Researchers at the University of Windsor (Ontario, Canada) have developed a lightweight, non-metal compound (a phosphonium borate) that releases hydrogen when heated above 100° C and reabsorbs it at room temperature.
The compound would support just a low-density storage system at this point: only 0.25 wt%, compared to the Department of Energy’s target of 6.5 wt% by 2010 for storage density for hydrogen fuel-cell vehicles. Although the researchers are exploring ways to increase its density, the material offers more immediate promise as a catalyst, as metal-based hydrogenation catalysts can be expensive as well as environmentally unfriendly.
Other nonmetal compounds such as ammonia boranes have higher storage densities, but are difficult to convert back once they have lost all their hydrogen. By contrast, the phosphonium borate system readily goes in either direction (release or absorb) but doesn’t hold very much.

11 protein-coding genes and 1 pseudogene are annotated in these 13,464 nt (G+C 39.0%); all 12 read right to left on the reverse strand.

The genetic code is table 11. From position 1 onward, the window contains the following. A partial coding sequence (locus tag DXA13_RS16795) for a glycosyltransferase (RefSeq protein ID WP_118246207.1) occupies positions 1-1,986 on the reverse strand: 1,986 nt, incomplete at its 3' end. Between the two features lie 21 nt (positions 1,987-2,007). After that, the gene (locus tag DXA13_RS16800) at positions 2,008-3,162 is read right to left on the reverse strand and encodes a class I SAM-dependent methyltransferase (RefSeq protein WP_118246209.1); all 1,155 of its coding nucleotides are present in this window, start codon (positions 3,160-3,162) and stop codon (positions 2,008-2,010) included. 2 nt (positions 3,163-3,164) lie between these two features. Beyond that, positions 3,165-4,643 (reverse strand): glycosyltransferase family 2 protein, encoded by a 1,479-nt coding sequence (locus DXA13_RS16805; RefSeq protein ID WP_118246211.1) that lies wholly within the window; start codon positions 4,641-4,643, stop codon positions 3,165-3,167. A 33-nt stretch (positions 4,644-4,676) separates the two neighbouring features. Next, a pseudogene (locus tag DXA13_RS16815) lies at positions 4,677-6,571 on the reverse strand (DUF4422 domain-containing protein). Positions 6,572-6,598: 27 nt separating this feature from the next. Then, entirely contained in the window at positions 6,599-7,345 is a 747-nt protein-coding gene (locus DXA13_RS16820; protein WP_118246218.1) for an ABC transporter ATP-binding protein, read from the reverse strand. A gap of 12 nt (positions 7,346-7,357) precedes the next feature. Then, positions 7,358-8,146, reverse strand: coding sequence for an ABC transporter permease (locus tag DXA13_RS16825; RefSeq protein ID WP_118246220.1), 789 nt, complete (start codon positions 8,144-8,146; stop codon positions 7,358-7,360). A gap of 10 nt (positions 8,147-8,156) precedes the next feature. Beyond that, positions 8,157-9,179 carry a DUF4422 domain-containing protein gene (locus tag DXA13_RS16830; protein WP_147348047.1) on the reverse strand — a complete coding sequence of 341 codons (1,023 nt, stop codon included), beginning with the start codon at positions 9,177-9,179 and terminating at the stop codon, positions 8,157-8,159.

Chemistry professor Douglas W. Stephan, graduate student Gregory C. Welch, and colleagues at the University of Windsor, in Ontario, published their work in the 17 November issue of Science.
When heated, the phosphonium borate [(C6H2Me3)2PH(C6F4)BH(C6F5)2 (Me, methyl)] readily yields H2 to form a dehydrogenated phosphine borane [(C6H2Me3)2P(C6F4)B(C6F5)2]. The borane, which is stable, can react with H2 at 25° C and 1 atm to regenerate the borate.
The researchers have a theory, but are not definite, on the mechanism.
Regardless of the mechanism, the discovery is important because of the reversible nature of the hydrogen activation.—Gregory Kubas, Los Alamos National Laboratory
“Reversible, Metal-Free Hydrogen Activation”; Gregory C. Welch, Ronan R. San Juan, Jason D. Masuda, Douglas W. Stephan; Science 17 November 2006: Vol. 314. no. 5802, pp. 1124 - 1126 DOI: 10.1126/science.1134230
“Breaking the H2 Marriage and Reuniting the Couple”; Gregory J. Kubas; Science 17 November 2006: Vol. 314. no. 5802, pp. 1096 - 1097 DOI: 10.1126/science.1135430